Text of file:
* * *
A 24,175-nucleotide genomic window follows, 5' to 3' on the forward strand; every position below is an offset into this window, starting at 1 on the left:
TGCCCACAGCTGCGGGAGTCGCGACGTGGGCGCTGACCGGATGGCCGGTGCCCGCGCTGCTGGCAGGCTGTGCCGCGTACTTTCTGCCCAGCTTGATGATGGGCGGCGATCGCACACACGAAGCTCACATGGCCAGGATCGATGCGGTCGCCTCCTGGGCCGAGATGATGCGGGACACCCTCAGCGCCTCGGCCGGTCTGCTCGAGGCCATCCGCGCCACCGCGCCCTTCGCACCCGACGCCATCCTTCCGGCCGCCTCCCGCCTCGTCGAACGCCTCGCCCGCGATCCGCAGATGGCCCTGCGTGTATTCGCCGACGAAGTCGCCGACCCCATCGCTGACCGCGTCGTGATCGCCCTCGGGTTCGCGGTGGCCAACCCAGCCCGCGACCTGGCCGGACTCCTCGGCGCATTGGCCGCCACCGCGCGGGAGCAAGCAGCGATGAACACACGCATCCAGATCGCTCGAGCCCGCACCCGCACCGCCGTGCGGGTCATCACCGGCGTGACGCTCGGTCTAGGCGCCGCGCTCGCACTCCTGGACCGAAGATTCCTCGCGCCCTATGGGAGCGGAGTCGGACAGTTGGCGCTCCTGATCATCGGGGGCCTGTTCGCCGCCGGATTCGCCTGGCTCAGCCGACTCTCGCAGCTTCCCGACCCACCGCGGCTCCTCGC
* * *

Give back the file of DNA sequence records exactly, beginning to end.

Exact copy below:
A 24,175-nucleotide genomic window follows, 5' to 3' on the forward strand; every position below is an offset into this window, starting at 1 on the left:
TGCCCACAGCTGCGGGAGTCGCGACGTGGGCGCTGACCGGATGGCCGGTGCCCGCGCTGCTGGCAGGCTGTGCCGCGTACTTTCTGCCCAGCTTGATGATGGGCGGCGATCGCACACACGAAGCTCACATGGCCAGGATCGATGCGGTCGCCTCCTGGGCCGAGATGATGCGGGACACCCTCAGCGCCTCGGCCGGTCTGCTCGAGGCCATCCGCGCCACCGCGCCCTTCGCACCCGACGCCATCCTTCCGGCCGCCTCCCGCCTCGTCGAACGCCTCGCCCGCGATCCGCAGATGGCCCTGCGTGTATTCGCCGACGAAGTCGCCGACCCCATCGCTGACCGCGTCGTGATCGCCCTCGGGTTCGCGGTGGCCAACCCAGCCCGCGACCTGGCCGGACTCCTCGGCGCATTGGCCGCCACCGCGCGGGAGCAAGCAGCGATGAACACACGCATCCAGATCGCTCGAGCCCGCACCCGCACCGCCGTGCGGGTCATCACCGGCGTGACGCTCGGTCTAGGCGCCGCGCTCGCACTCCTGGACCGAAGATTCCTCGCGCCCTATGGGAGCGGAGTCGGACAGTTGGCGCTCCTGATCATCGGGGGCCTGTTCGCCGCCGGATTCGCCTGGCTCAGCCGACTCTCGCAGCTTCCCGACCCACCGCGGCTCCTCGC